And that’s when the kindly nurse asks me if I want a mirror positioned at the foot of my bed and “watch it all happen.” You know, so I can also jump on the freaky Willy Wonka boat ride too. Take it from me, ladies. You do not want that mirror. DON’T OPT FOR THE MIRROR. There’s a reason OB-GYNs make millions of dollars (probably). Therapy dollars.

So what has amounted to a painful ten hour acid trip is now the moment of truth: “Here she comes!” Twenty five years of my life, culminating to what feels like 600 tons of metric pressure collecting in my lady parts. Twenty five years of living for myself, of freedom and flexibility and naps and quiet evenings reading magazines at Barnes & Noble, all about to flutter away into the night’s sky with ONE. MORE. PUSH.

Out she flew, like a glorious, screaming trout being yanked out of the murky depths. And just like in the movies, the scene turned to black and white, Loggins and Messina’s “Danny’s Song” started to play, and together we embraced our soft little Gerber Baby, tears of gratitude streaming down our cheeks.

OR,

“Her head is shaped like a pencil!” my husband cried out. (Turkeys that are pushed through garden hoses tend to have temporarily cone-shaped skulls.)

PencilHead_art-01 (1)

“She has no thumbs!” my husband cried out, but only in his head this time, thank God. (She was clenching her fists. She had both thumbs.)

“You cut what?!” I cried out as my doctor stitched me up. Episiotomy. Look it up if you want to hate yourself.

The first night after you deliver your baby is confusing. You fall into deep, deep sleep and temporarily forget that you’re now a mom. I would drift into my normal dreams, weaving through lucid, baby-less plot lines. And then nurse would enter that dark room at 2 AM, holding a little baby that needed my body for sustenance and I’d jolt awake, so confused every single time. It’s a bizarre new chapter, and those first few nights really threw me for a loop.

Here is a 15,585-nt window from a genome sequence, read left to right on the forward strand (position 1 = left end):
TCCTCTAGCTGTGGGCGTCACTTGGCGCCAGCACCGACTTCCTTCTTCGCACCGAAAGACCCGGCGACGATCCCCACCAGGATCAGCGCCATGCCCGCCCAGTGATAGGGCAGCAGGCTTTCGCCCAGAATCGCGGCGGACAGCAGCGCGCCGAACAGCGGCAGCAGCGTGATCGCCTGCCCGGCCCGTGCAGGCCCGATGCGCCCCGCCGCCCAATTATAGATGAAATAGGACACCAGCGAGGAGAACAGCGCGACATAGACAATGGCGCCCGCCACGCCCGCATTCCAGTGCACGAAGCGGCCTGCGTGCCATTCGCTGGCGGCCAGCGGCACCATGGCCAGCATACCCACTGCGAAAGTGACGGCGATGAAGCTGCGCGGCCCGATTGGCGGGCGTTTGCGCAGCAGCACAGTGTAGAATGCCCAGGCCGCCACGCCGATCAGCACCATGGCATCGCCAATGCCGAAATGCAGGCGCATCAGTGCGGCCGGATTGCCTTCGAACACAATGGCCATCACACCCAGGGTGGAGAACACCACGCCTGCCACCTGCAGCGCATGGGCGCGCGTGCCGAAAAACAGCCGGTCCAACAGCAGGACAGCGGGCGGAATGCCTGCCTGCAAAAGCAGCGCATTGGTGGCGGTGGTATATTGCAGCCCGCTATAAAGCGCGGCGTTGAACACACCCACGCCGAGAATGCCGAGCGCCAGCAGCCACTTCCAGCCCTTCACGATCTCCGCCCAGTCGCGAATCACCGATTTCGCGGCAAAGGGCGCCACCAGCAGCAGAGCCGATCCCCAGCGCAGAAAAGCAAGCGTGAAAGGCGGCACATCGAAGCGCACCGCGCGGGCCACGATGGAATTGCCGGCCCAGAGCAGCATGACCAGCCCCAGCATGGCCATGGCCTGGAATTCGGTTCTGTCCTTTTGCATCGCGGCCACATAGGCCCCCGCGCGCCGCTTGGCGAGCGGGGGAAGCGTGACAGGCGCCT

PencilHead_art2

Still, the quiet calm of the maternity unit was so comforting. The rhythmic beeps of the monitors, the hushed voices of the attendants who would bring me breakfast in bed and tell me that I was glowing (it’s called sweating ten pints of residual fluid, but okay). Watching my husband sleep uncomfortably on a bedside cot, paying the price for impregnating me and ultimately being the reason I got an episiotomy. It was a rare moment of peace in the chaotic new reality of parenthood. If I could get all drugged up and get bedside eggs without having to deal with the vaginal stuff, I’d do this gig every year.

And that, kids, is why booze, breakfast in bed, and no sex is now a Mother’s Day tradition.

Illustrations by Kelly Riker